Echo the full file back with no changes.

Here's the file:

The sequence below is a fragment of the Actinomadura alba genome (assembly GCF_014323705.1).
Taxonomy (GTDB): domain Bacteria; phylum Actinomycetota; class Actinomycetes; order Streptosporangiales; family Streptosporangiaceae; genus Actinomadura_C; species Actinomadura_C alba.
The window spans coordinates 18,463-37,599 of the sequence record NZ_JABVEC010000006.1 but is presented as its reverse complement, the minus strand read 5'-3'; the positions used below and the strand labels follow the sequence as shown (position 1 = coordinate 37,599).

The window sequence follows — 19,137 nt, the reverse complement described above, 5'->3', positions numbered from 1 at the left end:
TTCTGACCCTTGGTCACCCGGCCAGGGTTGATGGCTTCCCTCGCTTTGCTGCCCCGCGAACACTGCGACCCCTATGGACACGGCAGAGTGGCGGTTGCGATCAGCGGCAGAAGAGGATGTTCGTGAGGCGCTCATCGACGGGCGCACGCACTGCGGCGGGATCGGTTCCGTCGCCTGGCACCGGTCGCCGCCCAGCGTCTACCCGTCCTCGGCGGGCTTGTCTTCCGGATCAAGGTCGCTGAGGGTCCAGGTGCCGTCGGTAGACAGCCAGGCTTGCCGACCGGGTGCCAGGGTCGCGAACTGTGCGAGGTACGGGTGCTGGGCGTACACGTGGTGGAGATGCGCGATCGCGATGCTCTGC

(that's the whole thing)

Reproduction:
The sequence below is a fragment of the Actinomadura alba genome (assembly GCF_014323705.1).
Taxonomy (GTDB): domain Bacteria; phylum Actinomycetota; class Actinomycetes; order Streptosporangiales; family Streptosporangiaceae; genus Actinomadura_C; species Actinomadura_C alba.
The window spans coordinates 18,463-37,599 of the sequence record NZ_JABVEC010000006.1 but is presented as its reverse complement, the minus strand read 5'-3'; the positions used below and the strand labels follow the sequence as shown (position 1 = coordinate 37,599).

The window sequence follows — 19,137 nt, the reverse complement described above, 5'->3', positions numbered from 1 at the left end:
TTCTGACCCTTGGTCACCCGGCCAGGGTTGATGGCTTCCCTCGCTTTGCTGCCCCGCGAACACTGCGACCCCTATGGACACGGCAGAGTGGCGGTTGCGATCAGCGGCAGAAGAGGATGTTCGTGAGGCGCTCATCGACGGGCGCACGCACTGCGGCGGGATCGGTTCCGTCGCCTGGCACCGGTCGCCGCCCAGCGTCTACCCGTCCTCGGCGGGCTTGTCTTCCGGATCAAGGTCGCTGAGGGTCCAGGTGCCGTCGGTAGACAGCCAGGCTTGCCGACCGGGTGCCAGGGTCGCGAACTGTGCGAGGTACGGGTGCTGGGCGTACACGTGGTGGAGATGCGCGATCGCGATGCTCTGC